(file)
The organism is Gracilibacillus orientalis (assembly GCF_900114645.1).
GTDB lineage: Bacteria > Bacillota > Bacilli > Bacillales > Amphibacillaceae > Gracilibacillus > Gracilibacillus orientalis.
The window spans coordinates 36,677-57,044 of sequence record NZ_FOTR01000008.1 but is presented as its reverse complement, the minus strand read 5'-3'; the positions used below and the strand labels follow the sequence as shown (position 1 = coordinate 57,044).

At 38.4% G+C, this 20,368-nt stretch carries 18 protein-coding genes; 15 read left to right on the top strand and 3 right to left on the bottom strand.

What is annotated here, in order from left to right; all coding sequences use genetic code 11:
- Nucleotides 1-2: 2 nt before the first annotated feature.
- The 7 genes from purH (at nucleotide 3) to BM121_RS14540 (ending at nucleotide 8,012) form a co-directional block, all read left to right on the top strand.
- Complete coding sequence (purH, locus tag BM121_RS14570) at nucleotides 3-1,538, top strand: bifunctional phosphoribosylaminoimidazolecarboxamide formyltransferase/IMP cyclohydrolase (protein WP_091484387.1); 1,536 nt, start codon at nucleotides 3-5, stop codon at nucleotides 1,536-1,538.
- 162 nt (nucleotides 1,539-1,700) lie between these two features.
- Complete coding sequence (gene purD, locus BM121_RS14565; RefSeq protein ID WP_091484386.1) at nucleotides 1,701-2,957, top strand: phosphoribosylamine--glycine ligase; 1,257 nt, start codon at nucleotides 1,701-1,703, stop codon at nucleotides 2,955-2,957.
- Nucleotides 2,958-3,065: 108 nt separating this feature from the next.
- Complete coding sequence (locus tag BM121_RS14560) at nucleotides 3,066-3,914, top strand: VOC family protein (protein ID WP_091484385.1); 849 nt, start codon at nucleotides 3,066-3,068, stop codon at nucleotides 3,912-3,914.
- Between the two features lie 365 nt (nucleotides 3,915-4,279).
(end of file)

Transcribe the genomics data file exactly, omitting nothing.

The organism is Gracilibacillus orientalis (assembly GCF_900114645.1).
GTDB lineage: Bacteria > Bacillota > Bacilli > Bacillales > Amphibacillaceae > Gracilibacillus > Gracilibacillus orientalis.
The window spans coordinates 36,677-57,044 of sequence record NZ_FOTR01000008.1 but is presented as its reverse complement, the minus strand read 5'-3'; the positions used below and the strand labels follow the sequence as shown (position 1 = coordinate 57,044).

At 38.4% G+C, this 20,368-nt stretch carries 18 protein-coding genes; 15 read left to right on the top strand and 3 right to left on the bottom strand.

What is annotated here, in order from left to right; all coding sequences use genetic code 11:
- Nucleotides 1-2: 2 nt before the first annotated feature.
- The 7 genes from purH (at nucleotide 3) to BM121_RS14540 (ending at nucleotide 8,012) form a co-directional block, all read left to right on the top strand.
- Complete coding sequence (purH, locus tag BM121_RS14570) at nucleotides 3-1,538, top strand: bifunctional phosphoribosylaminoimidazolecarboxamide formyltransferase/IMP cyclohydrolase (protein WP_091484387.1); 1,536 nt, start codon at nucleotides 3-5, stop codon at nucleotides 1,536-1,538.
- 162 nt (nucleotides 1,539-1,700) lie between these two features.
- Complete coding sequence (gene purD, locus BM121_RS14565; RefSeq protein ID WP_091484386.1) at nucleotides 1,701-2,957, top strand: phosphoribosylamine--glycine ligase; 1,257 nt, start codon at nucleotides 1,701-1,703, stop codon at nucleotides 2,955-2,957.
- Nucleotides 2,958-3,065: 108 nt separating this feature from the next.
- Complete coding sequence (locus tag BM121_RS14560) at nucleotides 3,066-3,914, top strand: VOC family protein (protein ID WP_091484385.1); 849 nt, start codon at nucleotides 3,066-3,068, stop codon at nucleotides 3,912-3,914.
- Between the two features lie 365 nt (nucleotides 3,915-4,279).